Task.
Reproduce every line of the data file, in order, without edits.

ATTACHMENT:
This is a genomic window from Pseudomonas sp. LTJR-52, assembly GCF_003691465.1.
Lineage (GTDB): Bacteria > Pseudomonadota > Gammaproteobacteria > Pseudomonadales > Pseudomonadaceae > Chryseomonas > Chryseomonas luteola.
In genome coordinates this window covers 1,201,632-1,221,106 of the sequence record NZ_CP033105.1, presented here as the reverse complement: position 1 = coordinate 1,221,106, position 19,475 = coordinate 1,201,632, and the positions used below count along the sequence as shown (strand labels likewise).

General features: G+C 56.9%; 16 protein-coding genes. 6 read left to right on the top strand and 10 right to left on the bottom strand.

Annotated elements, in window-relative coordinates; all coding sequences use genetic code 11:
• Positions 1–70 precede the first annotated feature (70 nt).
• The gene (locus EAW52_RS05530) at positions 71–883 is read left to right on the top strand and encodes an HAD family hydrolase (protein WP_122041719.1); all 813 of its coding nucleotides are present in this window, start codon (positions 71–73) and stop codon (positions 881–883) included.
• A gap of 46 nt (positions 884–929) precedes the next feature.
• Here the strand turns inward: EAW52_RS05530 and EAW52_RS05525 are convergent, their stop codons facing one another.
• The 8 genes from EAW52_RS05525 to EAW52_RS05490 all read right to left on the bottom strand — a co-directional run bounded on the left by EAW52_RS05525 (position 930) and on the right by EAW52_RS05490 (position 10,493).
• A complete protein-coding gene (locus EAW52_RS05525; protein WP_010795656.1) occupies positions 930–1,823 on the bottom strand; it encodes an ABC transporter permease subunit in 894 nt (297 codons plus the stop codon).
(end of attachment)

This is a genomic window from Pseudomonas sp. LTJR-52, assembly GCF_003691465.1.
Lineage (GTDB): Bacteria > Pseudomonadota > Gammaproteobacteria > Pseudomonadales > Pseudomonadaceae > Chryseomonas > Chryseomonas luteola.
In genome coordinates this window covers 1,201,632-1,221,106 of the sequence record NZ_CP033105.1, presented here as the reverse complement: position 1 = coordinate 1,221,106, position 19,475 = coordinate 1,201,632, and the positions used below count along the sequence as shown (strand labels likewise).

General features: G+C 56.9%; 16 protein-coding genes. 6 read left to right on the top strand and 10 right to left on the bottom strand.

Annotated elements, in window-relative coordinates; all coding sequences use genetic code 11:
• Positions 1–70 precede the first annotated feature (70 nt).
• The gene (locus EAW52_RS05530) at positions 71–883 is read left to right on the top strand and encodes an HAD family hydrolase (protein WP_122041719.1); all 813 of its coding nucleotides are present in this window, start codon (positions 71–73) and stop codon (positions 881–883) included.
• A gap of 46 nt (positions 884–929) precedes the next feature.
• Here the strand turns inward: EAW52_RS05530 and EAW52_RS05525 are convergent, their stop codons facing one another.
• The 8 genes from EAW52_RS05525 to EAW52_RS05490 all read right to left on the bottom strand — a co-directional run bounded on the left by EAW52_RS05525 (position 930) and on the right by EAW52_RS05490 (position 10,493).
• A complete protein-coding gene (locus EAW52_RS05525; protein WP_010795656.1) occupies positions 930–1,823 on the bottom strand; it encodes an ABC transporter permease subunit in 894 nt (297 codons plus the stop codon).